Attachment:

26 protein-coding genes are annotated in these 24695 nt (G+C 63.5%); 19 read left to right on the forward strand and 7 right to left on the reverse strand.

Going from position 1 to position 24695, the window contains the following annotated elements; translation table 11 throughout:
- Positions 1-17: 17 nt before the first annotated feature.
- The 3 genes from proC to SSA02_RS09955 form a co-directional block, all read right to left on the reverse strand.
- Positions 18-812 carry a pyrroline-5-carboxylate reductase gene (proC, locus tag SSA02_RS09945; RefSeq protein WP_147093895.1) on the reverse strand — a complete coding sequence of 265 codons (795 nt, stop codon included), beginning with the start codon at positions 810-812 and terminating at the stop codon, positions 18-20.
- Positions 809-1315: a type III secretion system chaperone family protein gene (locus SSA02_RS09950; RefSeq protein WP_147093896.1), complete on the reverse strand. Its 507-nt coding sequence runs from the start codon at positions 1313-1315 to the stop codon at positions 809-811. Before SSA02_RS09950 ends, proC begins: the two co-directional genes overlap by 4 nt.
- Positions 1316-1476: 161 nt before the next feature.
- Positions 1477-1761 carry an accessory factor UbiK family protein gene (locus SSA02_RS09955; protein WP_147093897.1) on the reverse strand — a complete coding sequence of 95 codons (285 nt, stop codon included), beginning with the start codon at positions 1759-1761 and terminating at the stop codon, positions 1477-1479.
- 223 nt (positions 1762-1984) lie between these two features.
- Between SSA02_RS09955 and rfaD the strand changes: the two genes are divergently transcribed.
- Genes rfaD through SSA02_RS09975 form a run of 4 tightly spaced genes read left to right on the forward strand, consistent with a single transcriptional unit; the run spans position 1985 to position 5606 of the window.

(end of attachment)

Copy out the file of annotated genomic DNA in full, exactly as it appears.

26 protein-coding genes are annotated in these 24695 nt (G+C 63.5%); 19 read left to right on the forward strand and 7 right to left on the reverse strand.

Going from position 1 to position 24695, the window contains the following annotated elements; translation table 11 throughout:
- Positions 1-17: 17 nt before the first annotated feature.
- The 3 genes from proC to SSA02_RS09955 form a co-directional block, all read right to left on the reverse strand.
- Positions 18-812 carry a pyrroline-5-carboxylate reductase gene (proC, locus tag SSA02_RS09945; RefSeq protein WP_147093895.1) on the reverse strand — a complete coding sequence of 265 codons (795 nt, stop codon included), beginning with the start codon at positions 810-812 and terminating at the stop codon, positions 18-20.
- Positions 809-1315: a type III secretion system chaperone family protein gene (locus SSA02_RS09950; RefSeq protein WP_147093896.1), complete on the reverse strand. Its 507-nt coding sequence runs from the start codon at positions 1313-1315 to the stop codon at positions 809-811. Before SSA02_RS09950 ends, proC begins: the two co-directional genes overlap by 4 nt.
- Positions 1316-1476: 161 nt before the next feature.
- Positions 1477-1761 carry an accessory factor UbiK family protein gene (locus SSA02_RS09955; protein WP_147093897.1) on the reverse strand — a complete coding sequence of 95 codons (285 nt, stop codon included), beginning with the start codon at positions 1759-1761 and terminating at the stop codon, positions 1477-1479.
- 223 nt (positions 1762-1984) lie between these two features.
- Between SSA02_RS09955 and rfaD the strand changes: the two genes are divergently transcribed.
- Genes rfaD through SSA02_RS09975 form a run of 4 tightly spaced genes read left to right on the forward strand, consistent with a single transcriptional unit; the run spans position 1985 to position 5606 of the window.